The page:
Thor let them go, and we waited for a long moment in the new silence, listening and trying to hear them over the distant gunfire erupting back at the island. A fresh round of mortar strikes began to whump whump, and the tribal battle horns, farther away now, seemed to call up more forces to the action.

Ranger Alamo was getting hit hard tonight.

“Patrol up,” said Sergeant Thor softly once he was sure we were safe to move. “Continue to objective. CP says the target is still active and affecting the battle.”

What happened next went exactly as it was supposed to… until it didn’t. Then it got wild. Real sideways, real fast.

We made our turn up onto the embankment and into the woods that surrounded the hidden clearing and the location of our HVT. The trees there smelled damp and rotten, with branches twisted among each other like snakes frozen in their embraces. This was a forest that had been wild and tangled for a very long time. And it was cooler here than it was down along the stream bottom, and that didn’t seem right.

“Feel that?” Brasher asked as I followed him toward the hit. I didn’t reply.

“Don’t feel right, do it, Talker?” he said regardless.

“I don’t know what you’re talking about,” I said, pretending to myself that it was the truth.

Brasher gave a grunt in reply.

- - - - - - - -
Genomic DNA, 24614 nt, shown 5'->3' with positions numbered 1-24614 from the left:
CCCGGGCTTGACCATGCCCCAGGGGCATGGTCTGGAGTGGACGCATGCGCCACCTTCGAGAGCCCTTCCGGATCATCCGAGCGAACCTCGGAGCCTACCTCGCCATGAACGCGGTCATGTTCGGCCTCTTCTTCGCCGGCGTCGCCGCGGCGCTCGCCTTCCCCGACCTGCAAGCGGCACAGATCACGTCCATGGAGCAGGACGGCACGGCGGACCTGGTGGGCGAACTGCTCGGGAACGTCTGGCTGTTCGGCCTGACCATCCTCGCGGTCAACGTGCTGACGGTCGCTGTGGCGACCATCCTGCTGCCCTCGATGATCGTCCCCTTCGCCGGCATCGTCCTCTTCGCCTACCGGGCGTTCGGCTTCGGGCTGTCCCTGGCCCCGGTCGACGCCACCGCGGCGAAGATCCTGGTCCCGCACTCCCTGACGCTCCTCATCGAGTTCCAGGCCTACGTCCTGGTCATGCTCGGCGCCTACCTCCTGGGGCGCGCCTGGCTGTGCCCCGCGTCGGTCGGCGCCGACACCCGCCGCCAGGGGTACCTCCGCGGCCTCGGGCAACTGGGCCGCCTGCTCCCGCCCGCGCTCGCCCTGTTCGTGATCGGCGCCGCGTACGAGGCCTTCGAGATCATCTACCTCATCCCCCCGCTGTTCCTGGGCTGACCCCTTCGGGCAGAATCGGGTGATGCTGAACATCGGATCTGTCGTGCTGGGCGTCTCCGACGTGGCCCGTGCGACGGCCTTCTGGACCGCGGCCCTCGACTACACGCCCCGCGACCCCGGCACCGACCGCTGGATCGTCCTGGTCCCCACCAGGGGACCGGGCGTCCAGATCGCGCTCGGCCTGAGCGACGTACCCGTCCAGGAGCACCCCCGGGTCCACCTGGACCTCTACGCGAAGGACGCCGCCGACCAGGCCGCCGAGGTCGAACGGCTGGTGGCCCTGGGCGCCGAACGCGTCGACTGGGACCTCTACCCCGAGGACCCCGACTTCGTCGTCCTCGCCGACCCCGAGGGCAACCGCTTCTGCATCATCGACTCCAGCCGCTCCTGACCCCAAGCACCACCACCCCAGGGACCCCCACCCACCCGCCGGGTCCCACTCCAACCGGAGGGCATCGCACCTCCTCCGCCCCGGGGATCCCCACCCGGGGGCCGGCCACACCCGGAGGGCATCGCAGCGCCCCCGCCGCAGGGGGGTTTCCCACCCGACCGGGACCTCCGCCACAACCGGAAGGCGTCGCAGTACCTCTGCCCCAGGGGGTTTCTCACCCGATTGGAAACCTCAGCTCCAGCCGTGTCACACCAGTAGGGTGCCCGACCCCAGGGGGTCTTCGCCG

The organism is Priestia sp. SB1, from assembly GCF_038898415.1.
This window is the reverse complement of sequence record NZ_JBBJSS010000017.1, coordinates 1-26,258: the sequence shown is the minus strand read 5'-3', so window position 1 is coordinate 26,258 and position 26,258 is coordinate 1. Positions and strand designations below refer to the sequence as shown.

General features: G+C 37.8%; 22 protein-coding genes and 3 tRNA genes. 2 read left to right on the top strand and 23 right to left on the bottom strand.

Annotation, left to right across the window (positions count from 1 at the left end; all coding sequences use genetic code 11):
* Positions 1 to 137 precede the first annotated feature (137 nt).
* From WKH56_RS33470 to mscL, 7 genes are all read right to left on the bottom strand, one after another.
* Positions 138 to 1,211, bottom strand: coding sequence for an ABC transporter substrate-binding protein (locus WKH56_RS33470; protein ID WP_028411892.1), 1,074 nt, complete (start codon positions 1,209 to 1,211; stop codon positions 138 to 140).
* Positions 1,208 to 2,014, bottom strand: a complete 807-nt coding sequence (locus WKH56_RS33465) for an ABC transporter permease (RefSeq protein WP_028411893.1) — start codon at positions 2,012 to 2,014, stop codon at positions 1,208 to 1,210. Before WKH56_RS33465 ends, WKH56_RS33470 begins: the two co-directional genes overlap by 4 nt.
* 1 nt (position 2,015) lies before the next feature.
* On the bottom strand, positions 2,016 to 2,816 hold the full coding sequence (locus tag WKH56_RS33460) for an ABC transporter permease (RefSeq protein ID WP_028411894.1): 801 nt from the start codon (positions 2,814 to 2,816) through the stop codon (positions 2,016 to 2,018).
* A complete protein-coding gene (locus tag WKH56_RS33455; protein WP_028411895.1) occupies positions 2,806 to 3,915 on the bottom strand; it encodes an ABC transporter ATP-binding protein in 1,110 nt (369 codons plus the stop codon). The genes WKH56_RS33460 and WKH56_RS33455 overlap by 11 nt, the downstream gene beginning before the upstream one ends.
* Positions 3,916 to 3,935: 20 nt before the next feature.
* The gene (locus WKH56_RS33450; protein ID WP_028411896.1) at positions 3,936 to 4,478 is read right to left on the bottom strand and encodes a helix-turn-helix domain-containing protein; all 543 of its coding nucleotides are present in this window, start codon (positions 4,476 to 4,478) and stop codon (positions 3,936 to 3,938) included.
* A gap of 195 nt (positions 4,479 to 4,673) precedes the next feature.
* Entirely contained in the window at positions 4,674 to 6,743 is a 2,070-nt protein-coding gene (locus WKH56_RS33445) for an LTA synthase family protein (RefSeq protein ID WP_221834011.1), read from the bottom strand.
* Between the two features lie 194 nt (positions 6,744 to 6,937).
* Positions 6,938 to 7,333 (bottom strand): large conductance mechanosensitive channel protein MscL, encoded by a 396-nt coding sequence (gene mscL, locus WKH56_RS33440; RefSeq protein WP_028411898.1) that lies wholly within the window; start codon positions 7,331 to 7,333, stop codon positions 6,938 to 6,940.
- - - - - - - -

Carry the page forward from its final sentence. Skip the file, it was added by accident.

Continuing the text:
Maybe the air temperature, I confessed to myself. But at the time I didn’t want to admit that what we were heading into simply… didn’t feel right. Like Brasher said. I suppose it would have meant a loss of control of some sort if I had admitted that things weren’t making sense on a basic level. And if I did admit that, if I admitted something as simple as things didn’t feel right, then things like up is down might be the new normal. It would be like opening a gateway to dark stuff you might not be able to stuff back in the bottle no matter how much you wanted to.

A moment later, Specialist Lucke halted us along the approach to contact. Through the woods ahead the trees began to thin, and the space was so filled with silver-blue moonlight it created a swirling column of dusty- light, fireflies, and dancing motes. A pillar of soft, otherworldly glow leaving us here among the murky trees in a state of otherwise near pitch- black darkness.

I had to remind myself that this was where the predator preferred to be. In the dark, unseen and watching. And the Rangers were the predators tonight. We had come out to hunt. The darkness was our world now.

“Wait one…” said Thor, who had his MK11 up and the thermal sight active, scanning the darkness ahead of us. I watched all of this completely unsure what was actually happening. The rest of the Rangers were scanning their sectors, watching the gloom all around on one knee. I took off my comm headset and listened.

I could hear something.

I held up one hand and whispered into the comm telling them what I was hearing. Someone muttering in low monastic tones. I didn’t add that it sounded ominous and extremely creepy. But it did. The advanced hearing detection mounted on our helmets, and in our earmuffs, should have picked it up. But it didn’t. And that had been my hunch. Just like the guy being invisible on everything except thermal. He was silent, electronically speaking.

“Not even picking this guy up on thermal now,” Thor muttered through gritted teeth. “Anyone have visual on Jackpot at this time? Anything on

night vision?”

“Jackpot” was Ranger for an HVT. Negatives all around.